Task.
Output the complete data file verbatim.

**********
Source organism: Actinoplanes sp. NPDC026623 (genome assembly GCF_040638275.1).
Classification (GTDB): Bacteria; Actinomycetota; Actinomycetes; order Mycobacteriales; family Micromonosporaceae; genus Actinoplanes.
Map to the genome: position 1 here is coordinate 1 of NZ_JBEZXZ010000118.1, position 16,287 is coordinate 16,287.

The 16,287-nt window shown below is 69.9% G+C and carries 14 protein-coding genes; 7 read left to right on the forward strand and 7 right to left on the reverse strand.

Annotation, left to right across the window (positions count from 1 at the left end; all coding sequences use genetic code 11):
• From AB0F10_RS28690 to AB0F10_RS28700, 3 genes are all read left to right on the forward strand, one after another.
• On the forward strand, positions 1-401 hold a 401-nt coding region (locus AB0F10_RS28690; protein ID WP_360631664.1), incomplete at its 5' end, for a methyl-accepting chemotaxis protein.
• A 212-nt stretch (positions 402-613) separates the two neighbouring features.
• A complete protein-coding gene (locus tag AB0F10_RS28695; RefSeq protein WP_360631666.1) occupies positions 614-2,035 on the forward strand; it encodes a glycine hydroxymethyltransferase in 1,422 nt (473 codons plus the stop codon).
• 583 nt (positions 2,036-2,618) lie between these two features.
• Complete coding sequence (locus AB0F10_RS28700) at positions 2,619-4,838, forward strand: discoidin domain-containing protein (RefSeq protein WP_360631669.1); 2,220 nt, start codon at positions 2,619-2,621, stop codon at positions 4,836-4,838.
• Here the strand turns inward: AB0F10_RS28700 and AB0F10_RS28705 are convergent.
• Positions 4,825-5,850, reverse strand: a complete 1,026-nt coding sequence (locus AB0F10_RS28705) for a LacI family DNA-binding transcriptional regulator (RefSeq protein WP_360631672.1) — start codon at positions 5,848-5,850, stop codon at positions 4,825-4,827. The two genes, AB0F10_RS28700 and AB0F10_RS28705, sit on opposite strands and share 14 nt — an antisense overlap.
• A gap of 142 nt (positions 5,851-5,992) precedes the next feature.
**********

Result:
Source organism: Actinoplanes sp. NPDC026623 (genome assembly GCF_040638275.1).
Classification (GTDB): Bacteria; Actinomycetota; Actinomycetes; order Mycobacteriales; family Micromonosporaceae; genus Actinoplanes.
Map to the genome: position 1 here is coordinate 1 of NZ_JBEZXZ010000118.1, position 16,287 is coordinate 16,287.

The 16,287-nt window shown below is 69.9% G+C and carries 14 protein-coding genes; 7 read left to right on the forward strand and 7 right to left on the reverse strand.

Annotation, left to right across the window (positions count from 1 at the left end; all coding sequences use genetic code 11):
• From AB0F10_RS28690 to AB0F10_RS28700, 3 genes are all read left to right on the forward strand, one after another.
• On the forward strand, positions 1-401 hold a 401-nt coding region (locus AB0F10_RS28690; protein ID WP_360631664.1), incomplete at its 5' end, for a methyl-accepting chemotaxis protein.
• A 212-nt stretch (positions 402-613) separates the two neighbouring features.
• A complete protein-coding gene (locus tag AB0F10_RS28695; RefSeq protein WP_360631666.1) occupies positions 614-2,035 on the forward strand; it encodes a glycine hydroxymethyltransferase in 1,422 nt (473 codons plus the stop codon).
• 583 nt (positions 2,036-2,618) lie between these two features.
• Complete coding sequence (locus AB0F10_RS28700) at positions 2,619-4,838, forward strand: discoidin domain-containing protein (RefSeq protein WP_360631669.1); 2,220 nt, start codon at positions 2,619-2,621, stop codon at positions 4,836-4,838.
• Here the strand turns inward: AB0F10_RS28700 and AB0F10_RS28705 are convergent.
• Positions 4,825-5,850, reverse strand: a complete 1,026-nt coding sequence (locus AB0F10_RS28705) for a LacI family DNA-binding transcriptional regulator (RefSeq protein WP_360631672.1) — start codon at positions 5,848-5,850, stop codon at positions 4,825-4,827. The two genes, AB0F10_RS28700 and AB0F10_RS28705, sit on opposite strands and share 14 nt — an antisense overlap.
• A gap of 142 nt (positions 5,851-5,992) precedes the next feature.